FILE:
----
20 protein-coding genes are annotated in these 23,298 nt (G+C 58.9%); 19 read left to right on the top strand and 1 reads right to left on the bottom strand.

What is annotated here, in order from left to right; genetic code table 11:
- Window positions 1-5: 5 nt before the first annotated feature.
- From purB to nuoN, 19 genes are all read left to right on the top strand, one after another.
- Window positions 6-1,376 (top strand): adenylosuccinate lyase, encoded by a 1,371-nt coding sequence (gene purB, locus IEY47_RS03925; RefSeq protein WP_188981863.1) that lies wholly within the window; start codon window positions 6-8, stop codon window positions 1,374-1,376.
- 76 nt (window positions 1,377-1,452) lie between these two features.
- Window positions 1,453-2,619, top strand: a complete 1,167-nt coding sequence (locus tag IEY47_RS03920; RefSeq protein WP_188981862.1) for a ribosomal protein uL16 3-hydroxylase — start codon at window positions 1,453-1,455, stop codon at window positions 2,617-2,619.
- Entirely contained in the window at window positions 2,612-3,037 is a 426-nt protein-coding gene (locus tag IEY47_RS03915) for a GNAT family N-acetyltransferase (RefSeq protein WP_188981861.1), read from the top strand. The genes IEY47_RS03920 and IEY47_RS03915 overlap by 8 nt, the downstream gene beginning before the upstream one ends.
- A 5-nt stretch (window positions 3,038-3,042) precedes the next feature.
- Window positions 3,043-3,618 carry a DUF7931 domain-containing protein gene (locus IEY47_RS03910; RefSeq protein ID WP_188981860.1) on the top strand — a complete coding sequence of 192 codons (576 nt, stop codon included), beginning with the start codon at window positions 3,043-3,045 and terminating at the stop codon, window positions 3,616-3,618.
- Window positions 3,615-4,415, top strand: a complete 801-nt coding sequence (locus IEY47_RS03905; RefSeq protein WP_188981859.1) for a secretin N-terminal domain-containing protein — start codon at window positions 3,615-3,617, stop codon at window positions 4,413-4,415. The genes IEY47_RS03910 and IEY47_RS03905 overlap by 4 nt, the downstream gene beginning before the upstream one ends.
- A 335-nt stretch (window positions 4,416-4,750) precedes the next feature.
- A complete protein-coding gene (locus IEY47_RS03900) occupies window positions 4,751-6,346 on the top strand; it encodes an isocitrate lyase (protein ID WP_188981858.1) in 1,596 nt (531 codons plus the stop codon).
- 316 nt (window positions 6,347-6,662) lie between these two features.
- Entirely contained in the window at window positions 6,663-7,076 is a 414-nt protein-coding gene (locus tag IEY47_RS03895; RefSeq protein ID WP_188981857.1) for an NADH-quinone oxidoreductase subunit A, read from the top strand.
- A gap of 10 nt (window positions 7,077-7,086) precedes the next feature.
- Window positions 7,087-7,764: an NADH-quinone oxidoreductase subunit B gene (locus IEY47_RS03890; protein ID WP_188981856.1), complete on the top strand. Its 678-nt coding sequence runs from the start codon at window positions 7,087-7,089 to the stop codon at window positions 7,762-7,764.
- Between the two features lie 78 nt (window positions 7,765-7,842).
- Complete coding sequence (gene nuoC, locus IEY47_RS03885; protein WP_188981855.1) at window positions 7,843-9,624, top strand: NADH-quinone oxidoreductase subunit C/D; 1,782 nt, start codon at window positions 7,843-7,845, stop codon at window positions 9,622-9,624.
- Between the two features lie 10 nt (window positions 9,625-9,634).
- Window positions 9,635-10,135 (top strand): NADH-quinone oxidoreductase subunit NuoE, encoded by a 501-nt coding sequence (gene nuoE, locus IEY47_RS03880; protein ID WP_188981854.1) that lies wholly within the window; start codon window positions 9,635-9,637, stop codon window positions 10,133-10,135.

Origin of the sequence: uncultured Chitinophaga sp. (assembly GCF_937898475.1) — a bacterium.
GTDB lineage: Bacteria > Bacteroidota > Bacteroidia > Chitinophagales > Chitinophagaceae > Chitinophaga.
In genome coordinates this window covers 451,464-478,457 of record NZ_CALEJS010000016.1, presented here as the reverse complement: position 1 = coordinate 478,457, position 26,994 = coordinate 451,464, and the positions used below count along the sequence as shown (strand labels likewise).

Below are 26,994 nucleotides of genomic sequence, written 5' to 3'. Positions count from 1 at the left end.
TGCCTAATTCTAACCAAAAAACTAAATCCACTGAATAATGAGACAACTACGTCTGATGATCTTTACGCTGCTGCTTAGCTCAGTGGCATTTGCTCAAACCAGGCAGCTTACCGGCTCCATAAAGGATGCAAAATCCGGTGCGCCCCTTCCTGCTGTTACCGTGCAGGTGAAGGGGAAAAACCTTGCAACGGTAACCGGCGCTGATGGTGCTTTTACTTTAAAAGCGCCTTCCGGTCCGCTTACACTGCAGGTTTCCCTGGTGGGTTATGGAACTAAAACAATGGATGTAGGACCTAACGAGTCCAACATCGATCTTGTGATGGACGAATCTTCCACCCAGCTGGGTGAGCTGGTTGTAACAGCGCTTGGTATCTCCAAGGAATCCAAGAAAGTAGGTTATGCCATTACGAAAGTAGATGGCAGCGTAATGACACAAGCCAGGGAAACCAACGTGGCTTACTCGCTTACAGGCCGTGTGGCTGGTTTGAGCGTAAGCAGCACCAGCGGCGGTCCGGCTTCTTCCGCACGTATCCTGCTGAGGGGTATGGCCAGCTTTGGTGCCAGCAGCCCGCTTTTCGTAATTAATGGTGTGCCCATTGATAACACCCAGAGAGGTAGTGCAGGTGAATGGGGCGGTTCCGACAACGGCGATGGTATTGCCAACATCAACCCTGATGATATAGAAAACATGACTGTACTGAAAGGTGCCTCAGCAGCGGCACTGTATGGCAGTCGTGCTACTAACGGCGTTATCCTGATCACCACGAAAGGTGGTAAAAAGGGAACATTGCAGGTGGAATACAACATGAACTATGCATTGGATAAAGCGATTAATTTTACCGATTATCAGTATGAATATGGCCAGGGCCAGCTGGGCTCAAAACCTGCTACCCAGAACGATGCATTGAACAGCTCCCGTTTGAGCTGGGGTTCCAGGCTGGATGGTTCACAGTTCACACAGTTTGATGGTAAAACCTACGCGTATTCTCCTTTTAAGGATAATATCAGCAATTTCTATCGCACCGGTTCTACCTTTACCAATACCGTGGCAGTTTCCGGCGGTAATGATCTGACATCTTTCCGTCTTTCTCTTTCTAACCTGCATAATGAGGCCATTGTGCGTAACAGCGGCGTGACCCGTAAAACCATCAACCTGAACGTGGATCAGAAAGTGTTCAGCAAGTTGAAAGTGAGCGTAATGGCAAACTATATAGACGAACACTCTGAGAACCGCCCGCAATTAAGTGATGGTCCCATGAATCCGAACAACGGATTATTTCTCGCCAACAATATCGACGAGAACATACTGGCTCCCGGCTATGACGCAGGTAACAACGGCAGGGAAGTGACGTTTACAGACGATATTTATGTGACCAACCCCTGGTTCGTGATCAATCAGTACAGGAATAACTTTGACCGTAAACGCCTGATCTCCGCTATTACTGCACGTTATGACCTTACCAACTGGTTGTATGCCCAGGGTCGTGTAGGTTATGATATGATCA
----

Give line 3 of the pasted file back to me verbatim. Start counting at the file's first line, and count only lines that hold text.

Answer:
- Window positions 1-5: 5 nt before the first annotated feature.